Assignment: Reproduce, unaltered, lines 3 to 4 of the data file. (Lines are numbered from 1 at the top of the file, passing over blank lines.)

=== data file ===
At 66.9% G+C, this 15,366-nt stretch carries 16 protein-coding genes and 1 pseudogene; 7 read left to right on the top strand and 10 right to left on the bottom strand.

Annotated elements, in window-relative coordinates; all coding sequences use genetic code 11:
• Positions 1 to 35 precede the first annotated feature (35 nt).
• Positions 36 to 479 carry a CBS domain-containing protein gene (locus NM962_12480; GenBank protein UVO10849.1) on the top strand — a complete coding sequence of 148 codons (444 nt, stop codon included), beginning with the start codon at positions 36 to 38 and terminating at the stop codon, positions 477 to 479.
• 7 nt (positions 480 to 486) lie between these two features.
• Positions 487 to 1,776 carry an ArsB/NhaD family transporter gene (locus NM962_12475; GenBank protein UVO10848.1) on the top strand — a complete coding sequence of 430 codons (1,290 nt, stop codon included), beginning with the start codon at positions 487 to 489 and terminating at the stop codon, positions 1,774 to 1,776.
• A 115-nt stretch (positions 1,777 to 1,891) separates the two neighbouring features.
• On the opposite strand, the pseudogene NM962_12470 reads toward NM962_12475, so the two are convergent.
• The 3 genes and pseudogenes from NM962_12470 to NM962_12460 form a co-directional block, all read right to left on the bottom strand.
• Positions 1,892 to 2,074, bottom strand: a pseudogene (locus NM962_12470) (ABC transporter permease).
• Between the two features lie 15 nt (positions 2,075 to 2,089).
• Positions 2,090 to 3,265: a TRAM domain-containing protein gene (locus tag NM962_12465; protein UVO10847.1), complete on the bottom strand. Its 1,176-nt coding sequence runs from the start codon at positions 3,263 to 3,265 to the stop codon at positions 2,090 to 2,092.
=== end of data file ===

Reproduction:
• Positions 1 to 35 precede the first annotated feature (35 nt).
• Positions 36 to 479 carry a CBS domain-containing protein gene (locus NM962_12480; GenBank protein UVO10849.1) on the top strand — a complete coding sequence of 148 codons (444 nt, stop codon included), beginning with the start codon at positions 36 to 38 and terminating at the stop codon, positions 477 to 479.